Get Close

Inspiration Point Trail
The impact of smoke and haze is magnified by distance. Some of the Tetons’ classic viewpoints, such as the Mormon Row of deserted farms, are several miles east of the mountains. On clear days, the classic barns and fences make wonderful foreground material against the rugged mountains, but through the smoke, the peaks were just a faint pastel backdrop. I quickly learned to seek out viewpoints closer to the peaks. The smoke still had its impact, but especially when hiking among the mountains, the effect was much reduced. And, of course, close encounters with the wildlife were always clear.










Mule Deer Fawn

Bull Moose



 










Celebrate the Foreground
Mormon Row Foreground

When the distant vistas are murky, it is a good time to focus on the foreground. I always look for good foregrounds to compliment my expansive landscapes, but in this situation, the sharp, clear foreground elements helped to offset the lack of distant majesty. Fortunately the Tetons are full of great detail; rocks, flowers, animals and old structures can all become nice foci of interest.  
 








Embrace the Smoke

Mormon Row Sunset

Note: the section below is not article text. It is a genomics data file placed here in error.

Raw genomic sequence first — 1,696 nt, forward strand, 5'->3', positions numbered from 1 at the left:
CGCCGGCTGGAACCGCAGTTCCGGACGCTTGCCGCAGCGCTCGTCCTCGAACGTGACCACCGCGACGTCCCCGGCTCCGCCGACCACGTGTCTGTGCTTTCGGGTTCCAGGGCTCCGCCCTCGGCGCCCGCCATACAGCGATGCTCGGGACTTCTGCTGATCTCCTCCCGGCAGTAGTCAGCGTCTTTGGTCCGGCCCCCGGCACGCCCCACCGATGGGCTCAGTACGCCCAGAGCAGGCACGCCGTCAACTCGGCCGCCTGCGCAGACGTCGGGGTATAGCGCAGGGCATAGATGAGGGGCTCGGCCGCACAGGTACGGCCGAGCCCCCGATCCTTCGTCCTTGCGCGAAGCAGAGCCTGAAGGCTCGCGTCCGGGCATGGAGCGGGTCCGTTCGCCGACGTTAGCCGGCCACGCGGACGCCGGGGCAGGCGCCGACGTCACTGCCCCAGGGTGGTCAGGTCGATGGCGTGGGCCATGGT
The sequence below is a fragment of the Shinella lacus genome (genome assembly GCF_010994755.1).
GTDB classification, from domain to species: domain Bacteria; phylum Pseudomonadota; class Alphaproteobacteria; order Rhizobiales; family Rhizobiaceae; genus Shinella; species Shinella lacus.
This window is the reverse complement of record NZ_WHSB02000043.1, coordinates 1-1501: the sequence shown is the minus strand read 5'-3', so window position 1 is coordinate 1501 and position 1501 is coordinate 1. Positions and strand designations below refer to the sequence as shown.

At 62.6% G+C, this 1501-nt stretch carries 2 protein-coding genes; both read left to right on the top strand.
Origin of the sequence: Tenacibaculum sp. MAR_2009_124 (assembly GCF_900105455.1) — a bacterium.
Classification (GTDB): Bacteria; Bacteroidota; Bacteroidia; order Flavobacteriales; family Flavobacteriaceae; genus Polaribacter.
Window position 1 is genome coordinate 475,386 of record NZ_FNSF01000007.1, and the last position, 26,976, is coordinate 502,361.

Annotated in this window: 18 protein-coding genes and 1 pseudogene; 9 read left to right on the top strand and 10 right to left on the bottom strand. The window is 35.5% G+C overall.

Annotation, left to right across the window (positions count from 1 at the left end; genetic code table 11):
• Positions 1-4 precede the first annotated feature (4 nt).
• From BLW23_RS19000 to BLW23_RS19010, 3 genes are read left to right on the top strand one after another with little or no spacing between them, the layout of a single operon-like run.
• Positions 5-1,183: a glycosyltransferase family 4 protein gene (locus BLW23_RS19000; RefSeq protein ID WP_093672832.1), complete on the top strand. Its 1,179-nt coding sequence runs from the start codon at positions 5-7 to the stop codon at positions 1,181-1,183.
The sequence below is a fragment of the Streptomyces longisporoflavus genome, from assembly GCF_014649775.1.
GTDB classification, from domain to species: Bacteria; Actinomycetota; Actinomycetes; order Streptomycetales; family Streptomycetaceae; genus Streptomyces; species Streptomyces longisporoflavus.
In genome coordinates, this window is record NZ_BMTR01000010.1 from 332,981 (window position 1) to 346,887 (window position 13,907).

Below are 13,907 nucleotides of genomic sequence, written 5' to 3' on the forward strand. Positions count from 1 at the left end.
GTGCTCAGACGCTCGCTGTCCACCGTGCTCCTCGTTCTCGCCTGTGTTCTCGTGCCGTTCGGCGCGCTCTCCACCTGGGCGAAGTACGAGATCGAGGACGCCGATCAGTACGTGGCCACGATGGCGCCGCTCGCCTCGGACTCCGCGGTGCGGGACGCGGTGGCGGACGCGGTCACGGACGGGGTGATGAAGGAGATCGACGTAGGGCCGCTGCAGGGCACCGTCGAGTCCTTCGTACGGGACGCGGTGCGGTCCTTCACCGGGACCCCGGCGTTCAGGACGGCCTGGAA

On our first night in the Tetons I decided to check out Mormon Row. This is traditionally a morning site with the warm sunrise illuminating both the barns and the distant mountains. Although I knew that the peaks would be obscured, I hoped to use the smoke to augment the sunset light. I was excited to see that by shooting through the murk the
Smoke Filtered Sunrise
waning sun was given added dimension. As it dropped behind the mountains, the rays of light became vividly palpable and with the mountains in silhouette the images became much more about the light and the foreground with the smoke just a necessary piece of the puzzle. The next morning from the same spot, the smoke still shrouded the mountains, but when I turned to face the sun, it was so heavily filtered that I was able to shoot the rising disc without blowing out the surroundings.

 




Back in the Digital Darkroom
Jackson Lake
Sharp Mask Enhanced Contrast